Prescriptions for Improving a Board’s Transformation Competency
Wisdom must be refreshed. Consequently, continuing education of directors must be viewed as more than an annual board retreat, but include activities to intensify directors’ curiosity about marketplace, R&D investment, flows of capital, and digital innovation. Equally important is a director’s willingness to invest in their knowledge base and refresh their instincts.
Boards should better understand their role in each phase of a transformation cycle. The transformation cycle begins with ideation and instigation. This leads to project implementation with operational re-engineering, and cultural resets. The transformational change cycle concludes with measurement to assess the achievement of targets along with ongoing monitoring activities to ensure that change sticks.
Board guidance is valuable across the entire spectrum of transformation but boards are typically less engaged in the front-end phases. Oftentimes, they are late in triggering instigation for change, tending to be convinced by management rather than as a collaborative partner with management in the design and game plan for transformational renewal. They are rarely resistors. But they are not fully engaged partners either, particularly at the early stages of transformation.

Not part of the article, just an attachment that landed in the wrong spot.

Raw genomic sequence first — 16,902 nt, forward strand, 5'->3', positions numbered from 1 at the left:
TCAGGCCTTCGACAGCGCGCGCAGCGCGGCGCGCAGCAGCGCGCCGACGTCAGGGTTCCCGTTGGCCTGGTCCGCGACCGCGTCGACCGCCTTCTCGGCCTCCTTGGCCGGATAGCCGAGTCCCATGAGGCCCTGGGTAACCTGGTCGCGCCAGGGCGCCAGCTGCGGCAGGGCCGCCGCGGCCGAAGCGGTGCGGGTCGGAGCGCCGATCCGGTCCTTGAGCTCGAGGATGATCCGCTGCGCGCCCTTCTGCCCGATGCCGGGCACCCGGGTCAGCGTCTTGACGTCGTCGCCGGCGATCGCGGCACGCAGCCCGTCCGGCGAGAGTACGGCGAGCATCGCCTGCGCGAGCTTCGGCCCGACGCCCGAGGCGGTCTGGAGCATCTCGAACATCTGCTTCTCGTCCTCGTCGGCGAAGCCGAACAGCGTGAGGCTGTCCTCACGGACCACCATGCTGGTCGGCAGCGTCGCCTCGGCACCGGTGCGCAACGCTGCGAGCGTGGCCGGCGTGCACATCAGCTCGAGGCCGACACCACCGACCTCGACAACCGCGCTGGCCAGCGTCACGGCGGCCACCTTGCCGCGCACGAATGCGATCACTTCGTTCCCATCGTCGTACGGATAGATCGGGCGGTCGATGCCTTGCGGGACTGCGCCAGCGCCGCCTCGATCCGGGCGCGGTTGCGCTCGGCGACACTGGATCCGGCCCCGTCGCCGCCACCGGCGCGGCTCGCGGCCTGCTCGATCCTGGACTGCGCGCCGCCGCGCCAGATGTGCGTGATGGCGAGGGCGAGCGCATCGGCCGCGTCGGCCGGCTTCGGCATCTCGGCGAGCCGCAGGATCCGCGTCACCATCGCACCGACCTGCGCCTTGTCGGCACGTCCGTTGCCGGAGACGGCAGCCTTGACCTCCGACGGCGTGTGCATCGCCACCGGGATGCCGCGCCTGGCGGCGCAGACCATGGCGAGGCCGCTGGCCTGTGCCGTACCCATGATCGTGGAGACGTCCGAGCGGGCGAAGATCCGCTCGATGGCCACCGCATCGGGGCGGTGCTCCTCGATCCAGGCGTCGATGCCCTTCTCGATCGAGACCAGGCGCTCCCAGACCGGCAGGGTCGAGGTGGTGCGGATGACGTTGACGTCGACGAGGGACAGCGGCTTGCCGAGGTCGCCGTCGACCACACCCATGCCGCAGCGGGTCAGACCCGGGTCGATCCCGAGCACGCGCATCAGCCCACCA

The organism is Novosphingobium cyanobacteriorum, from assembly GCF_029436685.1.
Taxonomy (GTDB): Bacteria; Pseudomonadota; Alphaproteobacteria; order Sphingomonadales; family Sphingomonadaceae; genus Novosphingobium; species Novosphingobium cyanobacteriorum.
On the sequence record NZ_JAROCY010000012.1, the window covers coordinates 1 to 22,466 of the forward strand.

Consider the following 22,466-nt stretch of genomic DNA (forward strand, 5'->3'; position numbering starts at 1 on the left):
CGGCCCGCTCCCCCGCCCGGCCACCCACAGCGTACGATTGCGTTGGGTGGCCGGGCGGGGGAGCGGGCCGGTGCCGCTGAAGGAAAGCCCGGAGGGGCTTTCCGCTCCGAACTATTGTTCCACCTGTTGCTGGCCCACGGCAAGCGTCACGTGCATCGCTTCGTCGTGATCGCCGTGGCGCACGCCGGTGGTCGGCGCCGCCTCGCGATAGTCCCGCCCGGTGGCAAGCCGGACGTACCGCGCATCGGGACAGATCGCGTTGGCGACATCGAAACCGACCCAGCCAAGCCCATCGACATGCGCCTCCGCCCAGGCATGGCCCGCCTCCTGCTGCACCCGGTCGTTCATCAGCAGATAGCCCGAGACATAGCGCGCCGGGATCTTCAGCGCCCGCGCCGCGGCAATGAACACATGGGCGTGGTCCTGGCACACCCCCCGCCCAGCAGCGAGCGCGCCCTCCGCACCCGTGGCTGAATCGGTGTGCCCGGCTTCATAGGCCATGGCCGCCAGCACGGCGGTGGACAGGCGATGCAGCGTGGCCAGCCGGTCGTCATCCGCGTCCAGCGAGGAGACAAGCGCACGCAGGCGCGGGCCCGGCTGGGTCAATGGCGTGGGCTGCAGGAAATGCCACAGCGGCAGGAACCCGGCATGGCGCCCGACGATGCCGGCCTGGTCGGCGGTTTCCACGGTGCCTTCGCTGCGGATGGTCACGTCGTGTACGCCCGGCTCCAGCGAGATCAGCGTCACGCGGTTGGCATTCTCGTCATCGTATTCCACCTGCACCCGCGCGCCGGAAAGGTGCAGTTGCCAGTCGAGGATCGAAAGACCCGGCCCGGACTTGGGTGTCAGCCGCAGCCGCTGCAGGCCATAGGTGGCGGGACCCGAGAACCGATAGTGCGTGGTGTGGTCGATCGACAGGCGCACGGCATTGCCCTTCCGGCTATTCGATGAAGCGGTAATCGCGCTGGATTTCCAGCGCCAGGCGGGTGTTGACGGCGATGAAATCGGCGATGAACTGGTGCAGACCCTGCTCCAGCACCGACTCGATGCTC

Improvement in their transformational oversight competency begins with a board better able to see the future, then collaboratively overseeing implementation by management, and in the end, insuring shareholders are protected and rewarded for the journey.
We offer prescriptions for successfully governing strategic transformations while continuing to operate with a “nose in but fingers out” philosophy.